As the main form of communication for businesses, emails are sent and received by most without so much as a second thought. Yet, according to our research, 48% of security professionals believe that their organisation would be more secure if they didn’t use email.
When COVID-19 hit and the era of remote working was accelerated, focus shifted to establishing email security measures for protecting remote workforces communicating and sharing data outside the protection of the controlled environment of the office network and to minimising the risks of shadow IT and supporting BYOD policies.
Yet, according to the 2021 Government Security Breaches Survey, phishing attacks remained the most common threat vector, with 83% of the attacks identified being related to phishing. This has risen by 11% over the past four years.
With 62% of businesses confirming that phishing attacks were the most disruptive vector, it is clear that email security should sit high up on the priority lists for organisations.
Email security does not have to be complicated, but it must be done right.
Identify and protect
Our research found that 86% of professionals agreed that email security threats have become more sophisticated over the past decade.
A harmful email can come in many different forms, with numerous intentions and are growing ever more sophisticated in their design and delivery. Threats can range from stealing credentials and other data, to sending a malicious file or link.
Email impersonation techniques, such as Business Email Compromise (BEC), or CEO Fraud, have been used to trick employees into handing over credentials, or opening a harmful document. It is a particularly cunning method as criminals know that individuals, particularly new and inexperienced employees are far more likely to hand over sensitive information or money if they believe the request has come from their employer.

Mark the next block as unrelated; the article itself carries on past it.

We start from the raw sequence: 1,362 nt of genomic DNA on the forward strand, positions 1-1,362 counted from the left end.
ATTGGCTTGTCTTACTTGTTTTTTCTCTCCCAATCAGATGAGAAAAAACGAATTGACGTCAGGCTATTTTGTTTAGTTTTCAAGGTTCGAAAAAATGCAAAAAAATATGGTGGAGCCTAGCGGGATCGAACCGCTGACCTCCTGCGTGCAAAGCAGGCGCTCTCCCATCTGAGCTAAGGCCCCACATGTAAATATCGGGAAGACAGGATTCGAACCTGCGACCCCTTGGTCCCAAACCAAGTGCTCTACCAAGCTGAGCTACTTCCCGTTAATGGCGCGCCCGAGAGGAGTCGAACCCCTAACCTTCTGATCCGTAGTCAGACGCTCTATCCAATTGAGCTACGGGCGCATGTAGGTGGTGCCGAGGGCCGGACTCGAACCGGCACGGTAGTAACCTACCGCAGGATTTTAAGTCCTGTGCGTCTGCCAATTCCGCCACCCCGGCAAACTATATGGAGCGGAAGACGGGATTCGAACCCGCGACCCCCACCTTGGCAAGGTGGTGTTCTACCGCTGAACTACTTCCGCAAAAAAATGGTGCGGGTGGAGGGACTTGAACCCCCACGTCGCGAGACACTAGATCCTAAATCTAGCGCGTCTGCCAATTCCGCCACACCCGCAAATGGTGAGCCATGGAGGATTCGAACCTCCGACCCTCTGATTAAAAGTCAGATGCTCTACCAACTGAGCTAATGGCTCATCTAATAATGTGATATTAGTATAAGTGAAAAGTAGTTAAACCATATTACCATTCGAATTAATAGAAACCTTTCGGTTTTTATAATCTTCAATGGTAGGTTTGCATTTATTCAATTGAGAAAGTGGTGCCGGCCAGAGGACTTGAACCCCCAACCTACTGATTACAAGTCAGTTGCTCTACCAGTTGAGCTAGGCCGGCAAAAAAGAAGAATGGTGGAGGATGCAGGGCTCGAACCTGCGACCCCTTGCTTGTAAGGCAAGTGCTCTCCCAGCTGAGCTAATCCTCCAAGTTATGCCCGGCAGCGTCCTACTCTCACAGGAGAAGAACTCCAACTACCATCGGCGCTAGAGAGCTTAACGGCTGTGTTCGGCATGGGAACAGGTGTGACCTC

Malicious emails often inflict harm via a link to a website, documents, or multiple redirects to the ultimate payload. One click could be all it takes to compromise an account, so an email should not be taken at face value.
There are a number of options available for businesses wishing to lock down their email security.
Linkscanning is becoming particularly important as a way of preventing the ‘one-click disaster.’ Through the option of scanning links at the time of delivery, account users are able to identify malicious links before damage can be inflicted.
This method goes beyond the first click to check down the whole rabbit hole for threats. Each attack varies in its level of complexity and intricacy, and so linkscanning helps bridge the gap of where some email security ‘ends’ and stop that ‘one click’ that makes all the difference.
Moving forwards with email security
Tellingly, 85% of security professionals thought their current email security solution was adequate or comprehensive. But it would have been impossible to evaluate the success of its security when faced with mass remote working, when a transition on this scale had never happened before.
It is vital that organisations continue to evaluate their email security effectiveness on a regular basis, in order to keep up with the dynamic threat landscape.
As criminal methods continue to evolve, so will the need for greater protection. Businesses should conduct an honest assessment of their email security solution and evaluate if it truly lives up to the standard of protection required.
If the current solution lacks the layers of algorithmic analysis, threat intelligence, executive monitoring and real-time link scanning needed to defend against advanced email threats, an upgrade will be required to give the necessary level of protection.
With solutions providing ‘time-of-click’ protection from malicious links in emails, employers and their workers can operate safely and confidently, whether together in the office or from any number of remote environments.
Email attacks can, and will happen frequently and it’s crucial to not allow one absent-minded click to threaten the foundations of your business and lead to costly downtime or reputational damaging data breaches.